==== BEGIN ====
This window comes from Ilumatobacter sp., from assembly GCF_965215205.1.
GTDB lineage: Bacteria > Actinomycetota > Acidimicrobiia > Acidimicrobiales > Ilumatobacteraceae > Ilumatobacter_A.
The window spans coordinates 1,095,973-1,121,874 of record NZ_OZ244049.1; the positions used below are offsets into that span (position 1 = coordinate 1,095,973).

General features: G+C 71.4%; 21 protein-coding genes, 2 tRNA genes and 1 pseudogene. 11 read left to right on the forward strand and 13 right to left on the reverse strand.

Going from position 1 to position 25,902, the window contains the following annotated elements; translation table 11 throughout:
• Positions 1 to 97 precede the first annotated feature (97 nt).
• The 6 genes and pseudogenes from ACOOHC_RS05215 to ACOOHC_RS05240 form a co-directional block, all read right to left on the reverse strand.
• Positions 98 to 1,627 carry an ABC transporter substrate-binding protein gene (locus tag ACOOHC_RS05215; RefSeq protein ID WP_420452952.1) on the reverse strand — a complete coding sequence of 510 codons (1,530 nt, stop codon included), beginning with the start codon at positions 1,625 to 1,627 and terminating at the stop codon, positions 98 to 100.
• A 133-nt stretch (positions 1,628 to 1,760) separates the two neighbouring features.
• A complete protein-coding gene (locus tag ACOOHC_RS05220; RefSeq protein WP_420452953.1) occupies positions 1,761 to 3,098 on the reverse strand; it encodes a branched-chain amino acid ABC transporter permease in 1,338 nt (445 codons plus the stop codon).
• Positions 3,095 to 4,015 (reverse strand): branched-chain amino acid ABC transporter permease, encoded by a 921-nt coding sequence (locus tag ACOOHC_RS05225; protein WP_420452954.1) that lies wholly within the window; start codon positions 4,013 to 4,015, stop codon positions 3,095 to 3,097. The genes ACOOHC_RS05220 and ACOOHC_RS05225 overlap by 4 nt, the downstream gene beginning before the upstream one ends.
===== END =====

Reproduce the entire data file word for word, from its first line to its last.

This window comes from Ilumatobacter sp., from assembly GCF_965215205.1.
GTDB lineage: Bacteria > Actinomycetota > Acidimicrobiia > Acidimicrobiales > Ilumatobacteraceae > Ilumatobacter_A.
The window spans coordinates 1,095,973-1,121,874 of record NZ_OZ244049.1; the positions used below are offsets into that span (position 1 = coordinate 1,095,973).

General features: G+C 71.4%; 21 protein-coding genes, 2 tRNA genes and 1 pseudogene. 11 read left to right on the forward strand and 13 right to left on the reverse strand.

Going from position 1 to position 25,902, the window contains the following annotated elements; translation table 11 throughout:
• Positions 1 to 97 precede the first annotated feature (97 nt).
• The 6 genes and pseudogenes from ACOOHC_RS05215 to ACOOHC_RS05240 form a co-directional block, all read right to left on the reverse strand.
• Positions 98 to 1,627 carry an ABC transporter substrate-binding protein gene (locus tag ACOOHC_RS05215; RefSeq protein ID WP_420452952.1) on the reverse strand — a complete coding sequence of 510 codons (1,530 nt, stop codon included), beginning with the start codon at positions 1,625 to 1,627 and terminating at the stop codon, positions 98 to 100.
• A 133-nt stretch (positions 1,628 to 1,760) separates the two neighbouring features.
• A complete protein-coding gene (locus tag ACOOHC_RS05220; RefSeq protein WP_420452953.1) occupies positions 1,761 to 3,098 on the reverse strand; it encodes a branched-chain amino acid ABC transporter permease in 1,338 nt (445 codons plus the stop codon).
• Positions 3,095 to 4,015 (reverse strand): branched-chain amino acid ABC transporter permease, encoded by a 921-nt coding sequence (locus tag ACOOHC_RS05225; protein WP_420452954.1) that lies wholly within the window; start codon positions 4,013 to 4,015, stop codon positions 3,095 to 3,097. The genes ACOOHC_RS05220 and ACOOHC_RS05225 overlap by 4 nt, the downstream gene beginning before the upstream one ends.